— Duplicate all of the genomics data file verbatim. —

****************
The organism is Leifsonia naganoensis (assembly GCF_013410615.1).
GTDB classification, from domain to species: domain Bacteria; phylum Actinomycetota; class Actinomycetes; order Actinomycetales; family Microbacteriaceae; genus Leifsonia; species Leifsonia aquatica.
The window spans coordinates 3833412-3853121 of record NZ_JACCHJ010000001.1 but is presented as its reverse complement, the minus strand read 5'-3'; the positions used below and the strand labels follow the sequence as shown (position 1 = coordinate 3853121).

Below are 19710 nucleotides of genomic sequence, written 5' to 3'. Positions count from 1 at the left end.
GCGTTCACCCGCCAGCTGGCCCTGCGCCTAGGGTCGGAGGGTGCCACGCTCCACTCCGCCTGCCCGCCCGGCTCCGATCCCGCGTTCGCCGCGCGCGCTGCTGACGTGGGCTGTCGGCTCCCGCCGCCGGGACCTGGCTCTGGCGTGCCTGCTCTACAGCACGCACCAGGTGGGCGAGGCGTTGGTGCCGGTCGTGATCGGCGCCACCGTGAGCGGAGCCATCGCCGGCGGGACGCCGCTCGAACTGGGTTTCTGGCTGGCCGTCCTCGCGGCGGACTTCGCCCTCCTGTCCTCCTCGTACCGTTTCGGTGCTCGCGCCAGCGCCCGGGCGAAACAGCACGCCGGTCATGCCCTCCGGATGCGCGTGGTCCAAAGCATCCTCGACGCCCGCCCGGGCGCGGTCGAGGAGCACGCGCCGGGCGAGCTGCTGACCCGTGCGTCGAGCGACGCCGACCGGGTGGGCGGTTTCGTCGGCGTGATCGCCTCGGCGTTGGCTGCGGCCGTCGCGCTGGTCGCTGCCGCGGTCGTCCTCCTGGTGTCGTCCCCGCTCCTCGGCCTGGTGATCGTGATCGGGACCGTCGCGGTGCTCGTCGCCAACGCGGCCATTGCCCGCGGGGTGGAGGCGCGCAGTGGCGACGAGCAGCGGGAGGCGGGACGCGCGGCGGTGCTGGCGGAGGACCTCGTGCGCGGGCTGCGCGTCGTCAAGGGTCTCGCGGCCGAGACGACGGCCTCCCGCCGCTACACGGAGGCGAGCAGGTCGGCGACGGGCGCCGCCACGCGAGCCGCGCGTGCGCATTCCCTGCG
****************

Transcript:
The organism is Leifsonia naganoensis (assembly GCF_013410615.1).
GTDB classification, from domain to species: domain Bacteria; phylum Actinomycetota; class Actinomycetes; order Actinomycetales; family Microbacteriaceae; genus Leifsonia; species Leifsonia aquatica.
The window spans coordinates 3833412-3853121 of record NZ_JACCHJ010000001.1 but is presented as its reverse complement, the minus strand read 5'-3'; the positions used below and the strand labels follow the sequence as shown (position 1 = coordinate 3853121).

Below are 19710 nucleotides of genomic sequence, written 5' to 3'. Positions count from 1 at the left end.
GCGTTCACCCGCCAGCTGGCCCTGCGCCTAGGGTCGGAGGGTGCCACGCTCCACTCCGCCTGCCCGCCCGGCTCCGATCCCGCGTTCGCCGCGCGCGCTGCTGACGTGGGCTGTCGGCTCCCGCCGCCGGGACCTGGCTCTGGCGTGCCTGCTCTACAGCACGCACCAGGTGGGCGAGGCGTTGGTGCCGGTCGTGATCGGCGCCACCGTGAGCGGAGCCATCGCCGGCGGGACGCCGCTCGAACTGGGTTTCTGGCTGGCCGTCCTCGCGGCGGACTTCGCCCTCCTGTCCTCCTCGTACCGTTTCGGTGCTCGCGCCAGCGCCCGGGCGAAACAGCACGCCGGTCATGCCCTCCGGATGCGCGTGGTCCAAAGCATCCTCGACGCCCGCCCGGGCGCGGTCGAGGAGCACGCGCCGGGCGAGCTGCTGACCCGTGCGTCGAGCGACGCCGACCGGGTGGGCGGTTTCGTCGGCGTGATCGCCTCGGCGTTGGCTGCGGCCGTCGCGCTGGTCGCTGCCGCGGTCGTCCTCCTGGTGTCGTCCCCGCTCCTCGGCCTGGTGATCGTGATCGGGACCGTCGCGGTGCTCGTCGCCAACGCGGCCATTGCCCGCGGGGTGGAGGCGCGCAGTGGCGACGAGCAGCGGGAGGCGGGACGCGCGGCGGTGCTGGCGGAGGACCTCGTGCGCGGGCTGCGCGTCGTCAAGGGTCTCGCGGCCGAGACGACGGCCTCCCGCCGCTACACGGAGGCGAGCAGGTCGGCGACGGGCGCCGCCACGCGAGCCGCGCGTGCGCATTCCCTGCG